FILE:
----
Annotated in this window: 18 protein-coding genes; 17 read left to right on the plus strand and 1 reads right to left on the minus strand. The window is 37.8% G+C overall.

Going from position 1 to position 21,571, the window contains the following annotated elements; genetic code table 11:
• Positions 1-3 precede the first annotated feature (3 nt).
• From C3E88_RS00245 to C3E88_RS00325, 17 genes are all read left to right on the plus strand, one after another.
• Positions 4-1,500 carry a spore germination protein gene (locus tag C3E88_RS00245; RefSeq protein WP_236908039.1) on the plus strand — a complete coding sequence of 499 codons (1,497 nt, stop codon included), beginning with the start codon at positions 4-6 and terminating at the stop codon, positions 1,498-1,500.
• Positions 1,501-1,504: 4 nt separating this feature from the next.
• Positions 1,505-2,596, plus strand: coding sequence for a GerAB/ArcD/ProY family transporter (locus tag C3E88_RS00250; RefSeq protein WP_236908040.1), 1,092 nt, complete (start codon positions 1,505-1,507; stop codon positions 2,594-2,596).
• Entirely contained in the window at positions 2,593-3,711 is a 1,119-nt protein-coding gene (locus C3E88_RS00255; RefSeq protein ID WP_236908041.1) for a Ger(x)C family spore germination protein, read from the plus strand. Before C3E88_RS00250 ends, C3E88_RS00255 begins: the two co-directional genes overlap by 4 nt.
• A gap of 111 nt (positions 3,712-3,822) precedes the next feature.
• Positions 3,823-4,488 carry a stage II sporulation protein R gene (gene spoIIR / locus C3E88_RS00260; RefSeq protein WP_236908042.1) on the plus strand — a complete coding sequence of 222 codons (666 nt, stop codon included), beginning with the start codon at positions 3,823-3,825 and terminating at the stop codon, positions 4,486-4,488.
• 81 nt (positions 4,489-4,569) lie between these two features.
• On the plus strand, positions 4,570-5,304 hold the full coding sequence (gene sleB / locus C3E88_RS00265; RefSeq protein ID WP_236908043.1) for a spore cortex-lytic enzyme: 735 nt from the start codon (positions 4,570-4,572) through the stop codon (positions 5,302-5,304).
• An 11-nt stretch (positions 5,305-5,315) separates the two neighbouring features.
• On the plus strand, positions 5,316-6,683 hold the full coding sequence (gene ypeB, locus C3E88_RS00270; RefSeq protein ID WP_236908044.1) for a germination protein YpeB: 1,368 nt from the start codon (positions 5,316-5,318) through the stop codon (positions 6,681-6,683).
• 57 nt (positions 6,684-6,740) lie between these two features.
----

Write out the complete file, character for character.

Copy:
Annotated in this window: 18 protein-coding genes; 17 read left to right on the plus strand and 1 reads right to left on the minus strand. The window is 37.8% G+C overall.

Going from position 1 to position 21,571, the window contains the following annotated elements; genetic code table 11:
• Positions 1-3 precede the first annotated feature (3 nt).
• From C3E88_RS00245 to C3E88_RS00325, 17 genes are all read left to right on the plus strand, one after another.
• Positions 4-1,500 carry a spore germination protein gene (locus tag C3E88_RS00245; RefSeq protein WP_236908039.1) on the plus strand — a complete coding sequence of 499 codons (1,497 nt, stop codon included), beginning with the start codon at positions 4-6 and terminating at the stop codon, positions 1,498-1,500.
• Positions 1,501-1,504: 4 nt separating this feature from the next.
• Positions 1,505-2,596, plus strand: coding sequence for a GerAB/ArcD/ProY family transporter (locus tag C3E88_RS00250; RefSeq protein WP_236908040.1), 1,092 nt, complete (start codon positions 1,505-1,507; stop codon positions 2,594-2,596).
• Entirely contained in the window at positions 2,593-3,711 is a 1,119-nt protein-coding gene (locus C3E88_RS00255; RefSeq protein ID WP_236908041.1) for a Ger(x)C family spore germination protein, read from the plus strand. Before C3E88_RS00250 ends, C3E88_RS00255 begins: the two co-directional genes overlap by 4 nt.
• A gap of 111 nt (positions 3,712-3,822) precedes the next feature.
• Positions 3,823-4,488 carry a stage II sporulation protein R gene (gene spoIIR / locus C3E88_RS00260; RefSeq protein WP_236908042.1) on the plus strand — a complete coding sequence of 222 codons (666 nt, stop codon included), beginning with the start codon at positions 3,823-3,825 and terminating at the stop codon, positions 4,486-4,488.
• 81 nt (positions 4,489-4,569) lie between these two features.
• On the plus strand, positions 4,570-5,304 hold the full coding sequence (gene sleB / locus C3E88_RS00265; RefSeq protein ID WP_236908043.1) for a spore cortex-lytic enzyme: 735 nt from the start codon (positions 4,570-4,572) through the stop codon (positions 5,302-5,304).
• An 11-nt stretch (positions 5,305-5,315) separates the two neighbouring features.
• On the plus strand, positions 5,316-6,683 hold the full coding sequence (gene ypeB, locus C3E88_RS00270; RefSeq protein ID WP_236908044.1) for a germination protein YpeB: 1,368 nt from the start codon (positions 5,316-5,318) through the stop codon (positions 6,681-6,683).
• 57 nt (positions 6,684-6,740) lie between these two features.